The Hawaii House of Representatives has approved a bill to ban conversion therapy, which attempts to change a person’s sexual orientation, on youth.
House lawmakers added amendments to the bill to clarify its intent — that banning “sexual orientation change efforts” include attempts to alter a person’s gender identity, gender expression, or gender-nonconforming behaviors.
The amendments also specifically identify which therapists, counselors, or health professionals are prohibited from engaging in conversion therapy. For example, if a person is a licensed therapist or mental health professional but is acting in a role as a spiritual or religious advisor — and not in a professional capacity — they will not be threatened with discipline or the loss of their license.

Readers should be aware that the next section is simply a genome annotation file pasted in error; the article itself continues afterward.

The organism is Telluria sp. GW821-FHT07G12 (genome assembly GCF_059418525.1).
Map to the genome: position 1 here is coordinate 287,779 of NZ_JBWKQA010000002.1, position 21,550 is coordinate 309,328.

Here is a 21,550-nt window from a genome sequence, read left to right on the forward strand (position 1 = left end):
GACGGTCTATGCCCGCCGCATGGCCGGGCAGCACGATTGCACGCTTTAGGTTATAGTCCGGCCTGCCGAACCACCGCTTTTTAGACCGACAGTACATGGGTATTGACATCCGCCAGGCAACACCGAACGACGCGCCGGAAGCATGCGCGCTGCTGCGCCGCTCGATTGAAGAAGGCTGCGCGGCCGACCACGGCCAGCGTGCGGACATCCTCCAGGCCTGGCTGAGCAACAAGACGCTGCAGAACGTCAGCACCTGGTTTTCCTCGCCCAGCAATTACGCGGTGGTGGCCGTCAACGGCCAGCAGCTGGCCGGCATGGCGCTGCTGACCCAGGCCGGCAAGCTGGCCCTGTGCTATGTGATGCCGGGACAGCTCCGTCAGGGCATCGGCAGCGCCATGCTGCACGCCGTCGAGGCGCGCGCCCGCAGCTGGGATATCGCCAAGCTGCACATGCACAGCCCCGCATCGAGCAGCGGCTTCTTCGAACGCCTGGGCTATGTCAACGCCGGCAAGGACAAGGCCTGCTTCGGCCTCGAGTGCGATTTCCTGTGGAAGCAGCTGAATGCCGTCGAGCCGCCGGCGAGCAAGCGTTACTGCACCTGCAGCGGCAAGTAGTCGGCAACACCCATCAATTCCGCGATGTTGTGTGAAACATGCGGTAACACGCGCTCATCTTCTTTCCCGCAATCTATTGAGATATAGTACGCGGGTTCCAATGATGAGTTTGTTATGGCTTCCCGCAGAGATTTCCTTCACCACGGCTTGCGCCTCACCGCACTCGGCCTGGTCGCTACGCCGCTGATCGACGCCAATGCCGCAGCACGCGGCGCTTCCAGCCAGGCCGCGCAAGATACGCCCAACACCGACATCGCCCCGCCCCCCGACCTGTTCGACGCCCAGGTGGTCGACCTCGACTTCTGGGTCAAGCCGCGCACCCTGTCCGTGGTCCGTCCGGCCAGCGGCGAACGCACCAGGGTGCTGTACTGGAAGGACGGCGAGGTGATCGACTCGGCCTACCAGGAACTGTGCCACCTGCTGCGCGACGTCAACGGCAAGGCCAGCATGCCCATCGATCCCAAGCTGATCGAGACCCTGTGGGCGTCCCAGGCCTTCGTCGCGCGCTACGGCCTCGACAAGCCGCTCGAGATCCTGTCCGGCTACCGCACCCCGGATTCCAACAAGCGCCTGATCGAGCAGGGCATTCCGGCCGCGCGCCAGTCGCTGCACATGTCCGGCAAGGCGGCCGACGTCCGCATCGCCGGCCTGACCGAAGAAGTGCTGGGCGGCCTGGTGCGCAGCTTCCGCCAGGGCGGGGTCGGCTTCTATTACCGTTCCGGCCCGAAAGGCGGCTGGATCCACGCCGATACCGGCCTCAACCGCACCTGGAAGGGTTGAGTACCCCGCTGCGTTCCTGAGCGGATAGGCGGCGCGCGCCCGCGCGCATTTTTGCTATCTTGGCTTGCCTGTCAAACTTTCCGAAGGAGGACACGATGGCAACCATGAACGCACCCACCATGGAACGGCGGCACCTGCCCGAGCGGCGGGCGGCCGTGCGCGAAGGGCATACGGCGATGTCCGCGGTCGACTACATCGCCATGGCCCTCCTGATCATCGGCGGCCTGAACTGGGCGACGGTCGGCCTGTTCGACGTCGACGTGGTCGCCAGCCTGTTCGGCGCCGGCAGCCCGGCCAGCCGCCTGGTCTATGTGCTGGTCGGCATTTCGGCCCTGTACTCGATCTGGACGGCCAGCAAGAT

The bill now heads to conference, where House and Senate lawmakers will hammer out the differences between the bills. Once both chambers agree on a single version, and vote to approve the changes, Gov. David Ige, a Democrat, is expected to sign the bill into law.
“So-called ‘conversion therapy’ is nothing short of child abuse with life-threatening consequences for countless LGBTQ youth,” JoDee Winterhof, the senior vice president for policy and political affairs at the Human Rights Campaign, said in a statement. “It is time Hawaii join the growing number of states who are enacting laws to protect LGBTQ youth from this dangerous and discredited practice.”
Eleven states and the District of Columbia currently have statewide laws or regulations that protect youth from being subjected to conversion therapy against their will. Maryland is expected to become the 12th state banning the practice once Gov. Larry Hogan (R) signs a ban into law there. Several municipalities in states without bans have also banned the practice of conversion therapy.
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